Above the Fray

©2014 CEStankiewicz all rights reserved

While in New York City for work last week, I had an opportunity to extend my business trip and enjoy a mini-vacation, so I took it.

I stayed an extra two days, spending the night at a friend‘s apartment near the Queensboro Bridge. It’s a marvelous place, modest and cozy and full of light, thanks to the living room’s wall of windows overlooking 59th Street and First Avenue.

Whenever I visit, I love to just sit and observe the motion of Manhattan through those windows.

From my perch on the 16th floor, I watched cabs streaming down First Avenue and 59th and across the bridge. I saw a fabulous thunderstorm creep in from the southwest, slowly and ominously filling the space over the skyscrapers with darkening billows of blue-gray. And, best of all, I had a front-row seat to the comings and goings of the Roosevelt Island tram.

Because it’s a commuter service, if you’re watching during morning or evening rush hour, you’ll see it pass back and forth quite often, every 5 minutes or so. Of course, for a shutterbug like me, it provides an abundance of photo ops. But wouldn’t you know it, the one time I didn’t have a camera handy, I spied something unexpected. Because I didn’t rush to find my iPhone or little point-and-shoot Canon, I don’t have a record of what I saw. Well, except for what I wrote about it.



Wide-awake red
against hazy Manhattan morning,
the tram glides into view
two dozen stories above First Avenue
and I’m startled to spy some guy
propped atop it –
blue-uniformed, one leg perched
on the big-riveted beam holding cabin beneath cables;
Washington crossing a river of cabs and commuters.

He looks brave to me.
But as the tram passes I see
he’s simply standing there on the rather wide roof,
catching a ride, I guess, to the other side.
He must just be doing his job,
checking mundane mechanisms,
gears and belts and wheels,
ready to find and fix
any glitch in the system.

I happened to look up and spot him,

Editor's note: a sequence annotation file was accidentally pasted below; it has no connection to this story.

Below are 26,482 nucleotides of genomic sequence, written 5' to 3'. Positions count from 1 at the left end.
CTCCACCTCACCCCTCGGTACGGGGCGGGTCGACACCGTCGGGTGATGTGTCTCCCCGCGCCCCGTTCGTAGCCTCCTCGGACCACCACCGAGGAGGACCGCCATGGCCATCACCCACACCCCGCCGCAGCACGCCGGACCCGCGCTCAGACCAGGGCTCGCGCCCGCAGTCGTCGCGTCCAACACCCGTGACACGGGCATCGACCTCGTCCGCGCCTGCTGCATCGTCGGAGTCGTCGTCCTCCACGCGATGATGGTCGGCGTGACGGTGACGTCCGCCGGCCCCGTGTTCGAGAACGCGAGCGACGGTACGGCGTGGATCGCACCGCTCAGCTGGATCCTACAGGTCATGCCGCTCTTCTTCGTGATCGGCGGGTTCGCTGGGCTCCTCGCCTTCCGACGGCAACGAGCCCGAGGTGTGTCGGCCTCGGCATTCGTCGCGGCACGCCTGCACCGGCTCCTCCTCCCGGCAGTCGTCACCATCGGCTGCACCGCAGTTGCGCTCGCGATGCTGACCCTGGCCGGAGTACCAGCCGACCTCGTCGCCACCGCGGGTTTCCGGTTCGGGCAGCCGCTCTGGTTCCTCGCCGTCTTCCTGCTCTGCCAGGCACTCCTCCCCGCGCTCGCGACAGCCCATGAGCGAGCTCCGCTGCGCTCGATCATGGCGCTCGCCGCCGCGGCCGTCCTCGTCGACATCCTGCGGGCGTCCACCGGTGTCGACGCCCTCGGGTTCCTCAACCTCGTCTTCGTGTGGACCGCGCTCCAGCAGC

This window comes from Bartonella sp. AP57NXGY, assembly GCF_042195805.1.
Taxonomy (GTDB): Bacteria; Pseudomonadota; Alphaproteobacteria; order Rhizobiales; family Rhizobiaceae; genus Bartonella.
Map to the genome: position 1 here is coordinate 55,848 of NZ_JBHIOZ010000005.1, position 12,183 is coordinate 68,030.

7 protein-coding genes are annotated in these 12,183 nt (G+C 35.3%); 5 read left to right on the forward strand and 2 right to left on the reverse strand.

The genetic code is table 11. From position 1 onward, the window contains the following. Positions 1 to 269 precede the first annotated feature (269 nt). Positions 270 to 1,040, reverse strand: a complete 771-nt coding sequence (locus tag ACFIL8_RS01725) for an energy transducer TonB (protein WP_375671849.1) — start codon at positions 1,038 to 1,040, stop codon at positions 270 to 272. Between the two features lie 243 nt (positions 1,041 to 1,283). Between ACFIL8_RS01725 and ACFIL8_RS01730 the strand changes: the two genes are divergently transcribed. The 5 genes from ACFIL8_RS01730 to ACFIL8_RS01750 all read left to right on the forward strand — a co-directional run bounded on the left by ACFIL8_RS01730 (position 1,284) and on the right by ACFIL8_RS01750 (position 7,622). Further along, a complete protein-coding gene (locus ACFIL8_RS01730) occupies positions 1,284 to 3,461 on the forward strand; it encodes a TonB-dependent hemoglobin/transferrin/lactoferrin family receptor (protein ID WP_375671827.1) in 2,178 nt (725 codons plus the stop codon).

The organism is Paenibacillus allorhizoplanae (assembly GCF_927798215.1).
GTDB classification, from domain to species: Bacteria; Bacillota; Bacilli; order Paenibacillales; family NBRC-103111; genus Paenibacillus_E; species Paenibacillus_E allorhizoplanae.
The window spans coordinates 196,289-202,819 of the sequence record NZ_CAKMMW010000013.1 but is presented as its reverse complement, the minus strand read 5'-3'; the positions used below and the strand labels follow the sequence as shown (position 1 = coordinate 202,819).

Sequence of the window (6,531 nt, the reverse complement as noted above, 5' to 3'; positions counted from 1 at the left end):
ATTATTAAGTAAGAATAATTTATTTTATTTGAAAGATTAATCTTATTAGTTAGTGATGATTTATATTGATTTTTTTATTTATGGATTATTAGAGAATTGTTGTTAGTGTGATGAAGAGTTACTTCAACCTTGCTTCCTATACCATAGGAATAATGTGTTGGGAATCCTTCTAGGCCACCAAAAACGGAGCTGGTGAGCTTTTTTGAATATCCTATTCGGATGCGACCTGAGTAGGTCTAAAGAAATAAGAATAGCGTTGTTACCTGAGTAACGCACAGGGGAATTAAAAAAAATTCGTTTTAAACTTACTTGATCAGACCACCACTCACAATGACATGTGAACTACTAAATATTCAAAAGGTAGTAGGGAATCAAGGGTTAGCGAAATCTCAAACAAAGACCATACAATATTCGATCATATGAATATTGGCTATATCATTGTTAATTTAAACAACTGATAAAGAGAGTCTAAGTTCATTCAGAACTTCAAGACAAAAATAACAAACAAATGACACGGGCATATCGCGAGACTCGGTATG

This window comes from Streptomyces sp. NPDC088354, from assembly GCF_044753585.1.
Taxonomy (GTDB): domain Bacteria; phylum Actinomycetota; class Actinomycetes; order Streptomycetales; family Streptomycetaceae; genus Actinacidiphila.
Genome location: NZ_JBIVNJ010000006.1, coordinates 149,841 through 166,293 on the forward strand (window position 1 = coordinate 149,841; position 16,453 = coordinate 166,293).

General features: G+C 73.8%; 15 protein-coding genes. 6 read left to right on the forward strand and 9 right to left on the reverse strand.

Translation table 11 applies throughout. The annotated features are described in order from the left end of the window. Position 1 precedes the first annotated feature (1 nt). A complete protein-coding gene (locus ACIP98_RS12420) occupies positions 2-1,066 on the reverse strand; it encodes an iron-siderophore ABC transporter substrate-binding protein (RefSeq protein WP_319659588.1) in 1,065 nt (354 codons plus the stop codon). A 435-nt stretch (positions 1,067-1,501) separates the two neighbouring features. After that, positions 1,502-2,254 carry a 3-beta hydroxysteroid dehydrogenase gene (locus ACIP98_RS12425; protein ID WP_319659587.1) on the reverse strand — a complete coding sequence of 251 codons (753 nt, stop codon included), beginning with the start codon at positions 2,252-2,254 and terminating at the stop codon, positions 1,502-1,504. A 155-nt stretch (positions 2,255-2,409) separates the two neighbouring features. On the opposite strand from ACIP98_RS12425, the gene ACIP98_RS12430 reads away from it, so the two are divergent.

but did the passengers know
he stood guard over them?
Island to island,
a solitaire sentinel,
arms left loose at his sides–
heroic enough for not holding on,
this Manhattan mechanic.

Probably I alone
witnessed his sureness
for those few minutes
on the Roosevelt tram rooftop
when he was King of the World –
or at least
the Upper East Side.

©2014 Carlotta Eike Stankiewicz

©2014 CEStankiewicz all rights reserved


©2011 CEStankiewicz all rights reserved The Well-Versed Mom


They’ve got a trampoline
and bicycles
a pool just down the street

a cabinet full of art supplies
a chess set that’s complete

a couple shelves of good books
a library nearby

a sibling and a hamster
and games in good supply

a best friend ‘round the corner
and another right next door

a basketball
a volleyball
a soccer ball
and more

a skateboard and a scooter
a fishing pole and net

a Frisbee™ and a dog
(that pet we had to get)

a front yard with a tree to climb
a back yard with a swing

a water hose
a sprinkler
balloons to fill and fling

a Game Boy and a Wii
a stereo, CDs

a laptop and a tv
a zillion DVDs…

With all these things to play and do,
I have to say I’m floored

to hear that dreaded, dreadful phrase –
you know the one:



©2010 Carlotta Eike Stankiewicz

Guest Post: Peyton Price of Suburban Haiku (feat. a book giveaway!)

suburban haiku book, haiku, poetryToday, as National Poetry Month draws to a close, there’s a special treat in store for you.

Peyton Price, poet/author of the new Suburban Haiku: Poetic Dispatches from Behind the Picket Fence has delivered a few fresh haiku, as well as your chance to win some POETRY SWAG.

A resident of suburban Maryland, Peyton’s been capturing the essence of the ‘burbs in haiku form (three lines that employ a total of 17 syllables, broken into phrases of 5-7-5) for quite some time now, and she’s elevated it to high — and hilarious — art. Some of my faves from her book:

I keep a close eye
on the hummingbird feeder.
Yep. It’s still putrid.

For tonight’s potluck
please mark what is Gluten-Free
so I don’t eat it.

Dare I say something?
I think her carpool “conflict”
is hating carpool.

Now that you’re all warmed up, let’s get to the giveaway. We’re challenging you to create a mashup of a movie critique and a haiku: a haiku review.

Get inspired by the following examples from Peyton and yours truly, then visit the comments section below to post your own movie review in haiku form (three lines: 5 syllables, 7 syllables, 5 syllables). Enter as often as you like in the next week. Contest ends May 7, 2014. All entries will go into a pool and one randomly drawn poet-winner will get their very own copy of Peyton’s adorable-but-subversive little book.

From Peyton:

Like Hunger Games, yes
but with sexual yearning.
(What? That guy is hot!)

The audience laughed!
In fact, there was some shushing
from embarrassed kids.

From me:

Tobey’s got talent –
Nimble in Spandex; good at
upside-down kissing.

Have fun — and thanks for playing!



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